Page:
Virat Kohli’s humiliation as RCB captain can only be good news for India

Angikaar Choudhury

The boy stood on the burning deck,

Whence all but he had fled;

The flame that lit the battle’s wreck,

Shone round him o’er the dead.

Once again. Over and over again. It just does not stop. Twenty20 is supposed to be unpredictable, isn’t it? Someone tell Virat Kohli that. Match after match, the setting remains unchanged. A sorry Royal Challengers Banglaore dressing room. Grim faces everywhere. Negativity exuding from every pore.

And Virat Kohli, stony-faced, having to answer at the inquisition.

Why did your team lose? How can they lose like this? Why aren’t they winning? What’s going wrong? Can you fix it?

A nightmare of a season

And he stands. The boy on the burning deck. He fumes inwardly. He grimaces. He gives a ghost of a resigned smile. He talks about intent. He talks about the fear of failure. And he goes back fuming. Only to see it happen again in the next match.

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Virat Kohli does not deserve it. He is a proud man. He is used to excellence. He demands it. He expects it. He gives as good as he gets. He’s just led his Test team to successive victories and to the top of the rankings.

This season was supposed to be the grand celebration to top off the glorious home season. Back to the Indian Premier League again. Back again to the site where he evoked comparisons with Don Braman last year after reeling off four centuries. This season was supposed to be the coup de grace. With Kohli flying high on his international success, with his generals AB de Villiers and Chris Gayle next to him, this was supposed to be the season of RCB.

Yes, Twenty20 is unpredictable. Just not the way Kohli would have thought it would be.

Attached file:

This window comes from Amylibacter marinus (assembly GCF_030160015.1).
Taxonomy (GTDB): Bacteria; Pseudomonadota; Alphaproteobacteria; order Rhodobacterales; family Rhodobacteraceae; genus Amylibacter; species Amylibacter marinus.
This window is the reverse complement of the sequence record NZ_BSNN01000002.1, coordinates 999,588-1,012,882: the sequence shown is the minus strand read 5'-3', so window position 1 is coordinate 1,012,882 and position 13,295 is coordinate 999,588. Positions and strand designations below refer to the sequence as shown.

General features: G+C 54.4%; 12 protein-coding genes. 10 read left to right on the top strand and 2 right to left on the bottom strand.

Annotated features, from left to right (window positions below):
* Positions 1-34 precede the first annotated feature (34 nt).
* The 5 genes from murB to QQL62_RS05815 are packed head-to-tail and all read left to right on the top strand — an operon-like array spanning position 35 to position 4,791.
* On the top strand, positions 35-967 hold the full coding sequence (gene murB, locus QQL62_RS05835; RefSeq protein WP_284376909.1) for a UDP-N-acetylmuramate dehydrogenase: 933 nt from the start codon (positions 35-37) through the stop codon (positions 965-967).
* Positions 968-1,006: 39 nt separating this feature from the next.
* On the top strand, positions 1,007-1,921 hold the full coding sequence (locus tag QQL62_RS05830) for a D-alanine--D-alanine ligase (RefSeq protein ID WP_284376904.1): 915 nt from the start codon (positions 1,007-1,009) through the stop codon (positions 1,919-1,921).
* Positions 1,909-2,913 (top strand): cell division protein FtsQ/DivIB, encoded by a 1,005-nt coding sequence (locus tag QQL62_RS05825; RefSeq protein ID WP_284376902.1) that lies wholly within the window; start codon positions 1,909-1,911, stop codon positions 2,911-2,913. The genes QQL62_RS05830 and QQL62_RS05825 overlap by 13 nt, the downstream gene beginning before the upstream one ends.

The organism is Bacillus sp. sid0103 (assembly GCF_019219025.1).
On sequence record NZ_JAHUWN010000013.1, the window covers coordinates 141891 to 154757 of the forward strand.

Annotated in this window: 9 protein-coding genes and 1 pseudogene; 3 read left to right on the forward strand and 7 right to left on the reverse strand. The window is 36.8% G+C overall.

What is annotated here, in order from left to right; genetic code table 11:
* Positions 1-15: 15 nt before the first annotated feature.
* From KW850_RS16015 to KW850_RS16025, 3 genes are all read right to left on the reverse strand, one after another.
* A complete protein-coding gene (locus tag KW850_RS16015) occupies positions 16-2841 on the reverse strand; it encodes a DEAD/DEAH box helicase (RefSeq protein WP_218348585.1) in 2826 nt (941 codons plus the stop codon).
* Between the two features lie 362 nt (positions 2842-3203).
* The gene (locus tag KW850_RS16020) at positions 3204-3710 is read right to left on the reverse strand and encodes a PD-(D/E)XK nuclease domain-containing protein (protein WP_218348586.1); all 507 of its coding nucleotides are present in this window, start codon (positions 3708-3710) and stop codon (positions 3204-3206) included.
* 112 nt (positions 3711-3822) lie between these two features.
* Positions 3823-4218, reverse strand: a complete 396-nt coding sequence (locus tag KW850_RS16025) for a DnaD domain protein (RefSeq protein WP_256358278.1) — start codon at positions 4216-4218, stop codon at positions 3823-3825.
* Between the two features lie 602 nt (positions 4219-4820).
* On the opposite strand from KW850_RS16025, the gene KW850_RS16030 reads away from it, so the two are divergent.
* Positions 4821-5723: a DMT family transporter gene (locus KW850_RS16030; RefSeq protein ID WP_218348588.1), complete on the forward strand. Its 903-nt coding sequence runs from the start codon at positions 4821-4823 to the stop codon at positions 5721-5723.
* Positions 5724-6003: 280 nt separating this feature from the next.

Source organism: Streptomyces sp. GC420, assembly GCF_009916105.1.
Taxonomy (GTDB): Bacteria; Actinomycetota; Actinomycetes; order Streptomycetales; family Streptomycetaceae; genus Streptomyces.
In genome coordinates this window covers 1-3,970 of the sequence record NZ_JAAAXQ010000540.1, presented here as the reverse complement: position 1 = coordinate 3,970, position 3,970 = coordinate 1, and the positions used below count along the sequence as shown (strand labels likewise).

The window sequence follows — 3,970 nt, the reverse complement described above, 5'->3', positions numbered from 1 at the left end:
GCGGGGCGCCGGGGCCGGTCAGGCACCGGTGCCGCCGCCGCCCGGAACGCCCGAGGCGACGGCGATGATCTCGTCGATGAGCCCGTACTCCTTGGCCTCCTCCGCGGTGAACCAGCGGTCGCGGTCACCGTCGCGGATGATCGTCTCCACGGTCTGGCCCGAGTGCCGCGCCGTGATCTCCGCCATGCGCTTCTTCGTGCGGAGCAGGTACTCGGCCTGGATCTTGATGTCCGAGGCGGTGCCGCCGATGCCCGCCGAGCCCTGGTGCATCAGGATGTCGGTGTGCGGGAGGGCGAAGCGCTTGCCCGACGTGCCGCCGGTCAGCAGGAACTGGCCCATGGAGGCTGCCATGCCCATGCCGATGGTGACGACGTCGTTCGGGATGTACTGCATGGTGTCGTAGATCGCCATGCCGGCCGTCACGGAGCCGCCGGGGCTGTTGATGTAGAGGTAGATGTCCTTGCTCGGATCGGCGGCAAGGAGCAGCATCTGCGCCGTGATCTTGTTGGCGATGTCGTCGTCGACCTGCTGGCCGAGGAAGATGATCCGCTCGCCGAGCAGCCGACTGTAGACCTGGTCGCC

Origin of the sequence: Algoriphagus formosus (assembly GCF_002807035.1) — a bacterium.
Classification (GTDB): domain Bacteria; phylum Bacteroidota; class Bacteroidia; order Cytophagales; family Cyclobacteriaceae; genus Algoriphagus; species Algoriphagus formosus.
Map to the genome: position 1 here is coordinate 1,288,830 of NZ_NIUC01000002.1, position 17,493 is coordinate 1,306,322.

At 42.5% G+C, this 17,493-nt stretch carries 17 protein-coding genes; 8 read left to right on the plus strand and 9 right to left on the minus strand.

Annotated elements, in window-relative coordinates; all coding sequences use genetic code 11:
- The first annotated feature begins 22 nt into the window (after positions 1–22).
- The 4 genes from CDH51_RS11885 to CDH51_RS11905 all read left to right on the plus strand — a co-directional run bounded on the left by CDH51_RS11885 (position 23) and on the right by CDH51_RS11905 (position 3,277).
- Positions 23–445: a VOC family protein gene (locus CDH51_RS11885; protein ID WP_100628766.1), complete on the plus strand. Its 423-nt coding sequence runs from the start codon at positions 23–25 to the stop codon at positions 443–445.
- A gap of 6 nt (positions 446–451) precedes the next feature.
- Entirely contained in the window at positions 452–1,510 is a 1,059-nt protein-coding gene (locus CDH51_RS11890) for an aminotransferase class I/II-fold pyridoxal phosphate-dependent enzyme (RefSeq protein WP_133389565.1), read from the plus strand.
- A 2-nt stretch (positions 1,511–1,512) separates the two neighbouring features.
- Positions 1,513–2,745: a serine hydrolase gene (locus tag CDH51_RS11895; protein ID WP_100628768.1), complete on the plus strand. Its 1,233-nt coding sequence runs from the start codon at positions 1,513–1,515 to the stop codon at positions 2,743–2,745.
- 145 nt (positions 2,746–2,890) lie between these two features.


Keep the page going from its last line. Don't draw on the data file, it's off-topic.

What have RCB reduced Kohli to?

Even if you hate Kohli, you can’t help but feel sorry for what his joke of a team have reduced him to this season. This, right here, is alien territory for him. He has struggled as a batsman earlier, but this year, he is carrying the entire burden of his star-studded team’s utter failure.

What hurts even more is that, in his own capacity, he has tried. After coming back from injury, he’s hit three fifties. RCB have lost two of those matches. Against Rising Pune Supergiant on Saturday, Bangalore even gave up the fig leaf of support: the second highest score in the innings was eight.

“It’s hard for a captain to stand here and speak after a performance like this,” said Kohli after the defeat to Pune. Bangalore had scored just 96 in their 20 overs.

What can he say really? He does not deserve this humiliation. He is not responsible for this humiliation. He cannot force his other batsmen to play. All he can do is sit and hope they come through. And then, when they don’t, he has to go up and answer on their behalf.

But do not cry for Kohli, just yet. Because even in this darkness, there is some hope.

It is darkest before dawn. And make no mistake, this is the darkest it can get now for Kohli and RCB. Their playoff chances have been consigned to a dustbin. Forget about it now. No need for miracles.

But Kohli remains India’s captain. India’s inspirational, emotional captain. And this loss will only make him angrier. Hungrier. This expressionless, stony-faced Kohli is not normal. He is burning inside. Burning with fire. He has to prove a point.

Kohli is a winner. He hates losing. This succession of losses will only ignite him further. India (hopefully) have a Champions Trophy coming up. And Kohli will stride out there in United Kingdom to prove a point. His IPL team has reduced his captaincy into a laughing stock. Kohli, the proud warrior that he is, is seething inside. It’s playing on his ego. And he will be desperate, ravenous to rewrite that script.

And that can only be good news for Indian cricket.